Banco de Costa Rica has instituted a complex system of online banking transfers to deter fraud.
The system also requires online users to wait at least an hour before making transfers to persons just listed as recipients of funds, and the entire process has to be confirmed by a bank email.
Some bank users were surprised Sunday when the system went into effect with hardly any publicity. The bank now has eight pages of instructions on its Web site on how to use the five-step process.
The new system seems to require updating the prior list of individual accounts to which users want to provide transfers. Now each potential recipient of funds will have to be registered again in a way that makes multiple use of the bank’s system of security cards. Each user has a card that contains columns of numbers that can provide correct two-digit security codes. The new system requires multiple uses of these two-digit codes, and even seeks three sets of security numbers at the same time.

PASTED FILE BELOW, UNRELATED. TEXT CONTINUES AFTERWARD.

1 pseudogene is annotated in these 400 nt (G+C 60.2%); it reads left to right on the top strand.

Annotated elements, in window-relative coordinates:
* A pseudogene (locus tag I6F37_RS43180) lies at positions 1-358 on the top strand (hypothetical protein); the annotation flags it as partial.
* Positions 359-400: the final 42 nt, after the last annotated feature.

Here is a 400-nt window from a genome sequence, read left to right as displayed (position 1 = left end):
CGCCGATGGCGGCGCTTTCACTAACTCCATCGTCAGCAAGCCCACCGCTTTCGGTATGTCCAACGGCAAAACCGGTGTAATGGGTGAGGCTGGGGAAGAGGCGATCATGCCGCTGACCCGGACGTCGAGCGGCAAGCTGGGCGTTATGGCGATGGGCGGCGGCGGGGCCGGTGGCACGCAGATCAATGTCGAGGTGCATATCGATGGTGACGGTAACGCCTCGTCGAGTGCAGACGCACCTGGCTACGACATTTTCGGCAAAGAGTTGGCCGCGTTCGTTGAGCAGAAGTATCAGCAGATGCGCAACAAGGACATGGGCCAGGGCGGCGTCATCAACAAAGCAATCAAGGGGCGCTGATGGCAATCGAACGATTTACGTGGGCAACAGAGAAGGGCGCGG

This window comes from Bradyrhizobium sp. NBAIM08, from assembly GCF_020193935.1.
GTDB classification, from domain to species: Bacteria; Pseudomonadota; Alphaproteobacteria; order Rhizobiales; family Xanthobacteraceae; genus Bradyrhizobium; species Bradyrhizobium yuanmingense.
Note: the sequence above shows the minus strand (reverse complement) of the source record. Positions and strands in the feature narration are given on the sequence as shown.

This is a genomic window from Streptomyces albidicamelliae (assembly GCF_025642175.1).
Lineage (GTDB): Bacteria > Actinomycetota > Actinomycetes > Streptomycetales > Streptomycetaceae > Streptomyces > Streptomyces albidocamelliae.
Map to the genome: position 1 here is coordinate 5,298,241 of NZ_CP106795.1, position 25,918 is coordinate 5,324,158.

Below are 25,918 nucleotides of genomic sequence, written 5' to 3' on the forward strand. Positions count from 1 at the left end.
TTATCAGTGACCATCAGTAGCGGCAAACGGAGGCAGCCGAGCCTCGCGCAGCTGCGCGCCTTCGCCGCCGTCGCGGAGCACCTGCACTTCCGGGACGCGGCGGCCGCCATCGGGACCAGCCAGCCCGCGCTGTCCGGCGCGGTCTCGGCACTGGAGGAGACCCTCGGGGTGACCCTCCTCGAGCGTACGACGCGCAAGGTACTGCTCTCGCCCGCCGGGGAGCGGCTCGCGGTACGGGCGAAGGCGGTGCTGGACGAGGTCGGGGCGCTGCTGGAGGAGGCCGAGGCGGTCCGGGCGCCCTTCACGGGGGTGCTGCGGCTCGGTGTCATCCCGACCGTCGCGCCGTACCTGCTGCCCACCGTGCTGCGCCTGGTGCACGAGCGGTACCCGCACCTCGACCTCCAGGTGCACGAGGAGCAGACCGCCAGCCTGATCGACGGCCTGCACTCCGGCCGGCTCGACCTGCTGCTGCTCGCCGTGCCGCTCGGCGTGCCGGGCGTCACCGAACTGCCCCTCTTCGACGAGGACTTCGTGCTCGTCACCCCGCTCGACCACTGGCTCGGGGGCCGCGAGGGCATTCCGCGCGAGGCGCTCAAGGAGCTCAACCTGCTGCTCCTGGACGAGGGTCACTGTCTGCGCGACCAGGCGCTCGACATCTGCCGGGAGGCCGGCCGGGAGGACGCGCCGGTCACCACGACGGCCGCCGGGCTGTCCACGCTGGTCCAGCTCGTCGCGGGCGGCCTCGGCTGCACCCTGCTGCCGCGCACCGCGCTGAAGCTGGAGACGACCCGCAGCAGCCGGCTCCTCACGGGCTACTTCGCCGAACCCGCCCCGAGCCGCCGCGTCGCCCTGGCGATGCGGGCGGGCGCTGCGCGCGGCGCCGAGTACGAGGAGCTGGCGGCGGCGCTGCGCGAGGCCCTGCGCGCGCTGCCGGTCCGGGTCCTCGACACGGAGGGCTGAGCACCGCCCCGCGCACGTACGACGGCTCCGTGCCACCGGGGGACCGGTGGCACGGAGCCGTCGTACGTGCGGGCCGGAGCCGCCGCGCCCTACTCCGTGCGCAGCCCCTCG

Finally after registering a person authorized to receive transfers, the user must await a confirmation email from the bank. Such a confirmation took about five minutes Monday night. The confirmation contains yet another code that must be inserted into the system.
The bank said that the system will be used for transfers among banks, too. The instructions are duplicated on the English version of the bank’s Web site.
Banco Nacional customers got a surprise Monday, too, when the state bank seems to have updated its java security system. Some older computer systems were unable to make transfers, but the bank appears to have fixed this problem by nightfall.